The word God is a symbol. In English prayers, using a generic term such as “God” (fully spelled) is enough. Let people apply to it their own meaning. The divinity does not need or require a personal name.

Rabbi Rifat Sonsino, Ph.D.
July, 2015

Wednesday, June 17, 2015


This week my wife Ines and I decided to clear our basement where we stored boxes of old pictures, going back 40 or 50 years. We were younger then, and surrounded by parents, grandparents, uncles and cousins who infused meaning into our lives. Alas, those days are gone forever, and we are only left with colorful images.

The biblical poet urges us to “Remember the days of old” (Deut. 32:7), and that is good.  In the same spirit, an anonymous author stated that pictures capture the moments in our lives for many tomorrows. “Many”-- in our lives, yes; “forever”-No! Some of these treasured memories are meaningful to us who lived the moment, and may have some significance for our children, but what about our grandchildren and their own kids? I doubt it. They may take a curious look at them, and that’s it. Unless one is extremely well-known beyond one’s immediate circle, most pictures are meant for the close family members of one or two generations, at most. These are “our” pictures, “our” recollections. By looking at them, we briefly relive the moment. Others will have their own images that will sustain them in their lives.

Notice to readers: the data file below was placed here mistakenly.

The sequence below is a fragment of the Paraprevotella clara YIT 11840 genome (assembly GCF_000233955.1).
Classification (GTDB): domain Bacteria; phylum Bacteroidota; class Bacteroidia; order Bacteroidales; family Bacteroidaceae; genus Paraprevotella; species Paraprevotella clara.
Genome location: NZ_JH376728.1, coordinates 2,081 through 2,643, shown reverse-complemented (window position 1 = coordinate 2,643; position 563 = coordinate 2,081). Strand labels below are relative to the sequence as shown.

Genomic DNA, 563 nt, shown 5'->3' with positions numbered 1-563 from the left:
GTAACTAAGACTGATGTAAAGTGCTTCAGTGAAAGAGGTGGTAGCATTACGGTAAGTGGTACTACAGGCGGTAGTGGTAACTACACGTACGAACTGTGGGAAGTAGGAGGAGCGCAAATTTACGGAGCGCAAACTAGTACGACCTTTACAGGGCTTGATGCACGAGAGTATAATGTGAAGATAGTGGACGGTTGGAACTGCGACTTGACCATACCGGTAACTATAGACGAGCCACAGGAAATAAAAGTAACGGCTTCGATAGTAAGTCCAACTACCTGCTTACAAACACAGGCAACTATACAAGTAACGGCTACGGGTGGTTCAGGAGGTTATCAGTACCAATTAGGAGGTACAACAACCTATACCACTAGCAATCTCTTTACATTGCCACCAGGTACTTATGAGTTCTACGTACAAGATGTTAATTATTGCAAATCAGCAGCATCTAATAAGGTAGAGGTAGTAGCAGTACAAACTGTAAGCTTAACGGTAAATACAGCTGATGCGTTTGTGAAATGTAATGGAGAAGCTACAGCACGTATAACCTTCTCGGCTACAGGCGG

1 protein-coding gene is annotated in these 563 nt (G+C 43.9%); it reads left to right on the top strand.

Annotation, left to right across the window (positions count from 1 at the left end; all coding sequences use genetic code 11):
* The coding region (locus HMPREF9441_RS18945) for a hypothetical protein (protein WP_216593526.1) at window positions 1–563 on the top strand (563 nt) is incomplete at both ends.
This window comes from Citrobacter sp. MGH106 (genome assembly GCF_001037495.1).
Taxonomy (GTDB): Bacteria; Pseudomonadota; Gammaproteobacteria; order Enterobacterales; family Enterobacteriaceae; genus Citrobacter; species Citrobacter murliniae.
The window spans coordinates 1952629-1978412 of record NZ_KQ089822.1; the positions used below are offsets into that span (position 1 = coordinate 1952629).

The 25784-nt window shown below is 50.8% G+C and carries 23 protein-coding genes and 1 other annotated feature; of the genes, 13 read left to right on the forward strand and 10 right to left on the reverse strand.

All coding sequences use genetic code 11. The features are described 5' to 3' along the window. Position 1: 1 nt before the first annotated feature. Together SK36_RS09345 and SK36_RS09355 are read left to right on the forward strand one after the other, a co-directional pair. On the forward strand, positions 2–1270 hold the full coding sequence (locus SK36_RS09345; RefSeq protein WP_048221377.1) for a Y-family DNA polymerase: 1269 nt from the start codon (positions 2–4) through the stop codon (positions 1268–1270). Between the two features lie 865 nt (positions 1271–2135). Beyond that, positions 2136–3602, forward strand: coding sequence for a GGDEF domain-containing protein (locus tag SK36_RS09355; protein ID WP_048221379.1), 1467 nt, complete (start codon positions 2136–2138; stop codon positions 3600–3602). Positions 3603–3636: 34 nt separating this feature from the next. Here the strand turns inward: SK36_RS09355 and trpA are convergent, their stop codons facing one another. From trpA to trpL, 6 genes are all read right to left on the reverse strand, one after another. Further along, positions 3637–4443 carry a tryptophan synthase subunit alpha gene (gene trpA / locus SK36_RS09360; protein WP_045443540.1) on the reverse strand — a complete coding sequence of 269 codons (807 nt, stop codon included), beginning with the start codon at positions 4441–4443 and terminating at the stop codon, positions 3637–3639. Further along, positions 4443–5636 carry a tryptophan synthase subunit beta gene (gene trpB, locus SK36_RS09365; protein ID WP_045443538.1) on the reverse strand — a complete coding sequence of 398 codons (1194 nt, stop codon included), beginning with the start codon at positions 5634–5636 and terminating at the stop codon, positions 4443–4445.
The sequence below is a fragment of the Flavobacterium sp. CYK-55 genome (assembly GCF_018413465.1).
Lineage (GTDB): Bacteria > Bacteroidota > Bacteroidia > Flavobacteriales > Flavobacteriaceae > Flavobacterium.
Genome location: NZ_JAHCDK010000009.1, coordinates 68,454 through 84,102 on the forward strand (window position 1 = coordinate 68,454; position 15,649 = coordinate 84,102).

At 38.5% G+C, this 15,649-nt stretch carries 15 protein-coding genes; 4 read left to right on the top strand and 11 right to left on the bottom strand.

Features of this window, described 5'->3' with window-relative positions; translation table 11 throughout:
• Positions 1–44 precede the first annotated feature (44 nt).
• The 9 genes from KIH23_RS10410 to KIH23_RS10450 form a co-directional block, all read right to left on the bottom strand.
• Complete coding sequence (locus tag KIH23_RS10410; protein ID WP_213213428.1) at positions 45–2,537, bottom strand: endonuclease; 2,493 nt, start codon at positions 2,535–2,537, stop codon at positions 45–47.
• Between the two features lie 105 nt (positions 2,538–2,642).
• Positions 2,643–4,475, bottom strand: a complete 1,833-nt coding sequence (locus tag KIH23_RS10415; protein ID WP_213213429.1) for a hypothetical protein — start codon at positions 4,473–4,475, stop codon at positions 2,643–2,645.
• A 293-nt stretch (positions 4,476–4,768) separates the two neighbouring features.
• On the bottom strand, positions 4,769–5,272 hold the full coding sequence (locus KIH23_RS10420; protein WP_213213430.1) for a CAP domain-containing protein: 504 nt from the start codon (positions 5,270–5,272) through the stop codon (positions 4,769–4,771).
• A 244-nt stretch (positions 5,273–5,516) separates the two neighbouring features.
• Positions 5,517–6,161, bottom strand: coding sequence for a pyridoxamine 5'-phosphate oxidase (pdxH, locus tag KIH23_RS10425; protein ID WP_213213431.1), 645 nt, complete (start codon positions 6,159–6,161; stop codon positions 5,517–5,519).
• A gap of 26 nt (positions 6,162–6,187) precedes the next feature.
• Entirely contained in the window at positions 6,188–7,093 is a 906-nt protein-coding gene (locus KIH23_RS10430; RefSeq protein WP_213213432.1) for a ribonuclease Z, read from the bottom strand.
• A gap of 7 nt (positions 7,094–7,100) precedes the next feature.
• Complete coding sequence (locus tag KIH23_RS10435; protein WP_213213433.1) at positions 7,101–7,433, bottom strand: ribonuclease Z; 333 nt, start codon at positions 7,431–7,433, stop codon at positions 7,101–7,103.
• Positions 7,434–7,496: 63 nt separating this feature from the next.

Among the treasures we found were pictures of our respective parents’ early years as well as those taken during major celebrations and notable life-cycle events, such as Ines’ “quinceaƱera” (when she turned 15), other weddings and Bar/t Mitzvas. I retrieved one of my parents’ engagement; one taken during my high school days, a great one of me wearing a Turkish army uniform; pictures of our kids’ birth; early travels. I even found one showing my long dark hair and no facial hair. When my grandchildren look at them, they will not stop laughing: “You look so different” they will say; “You were so young,” or even “Is that you?”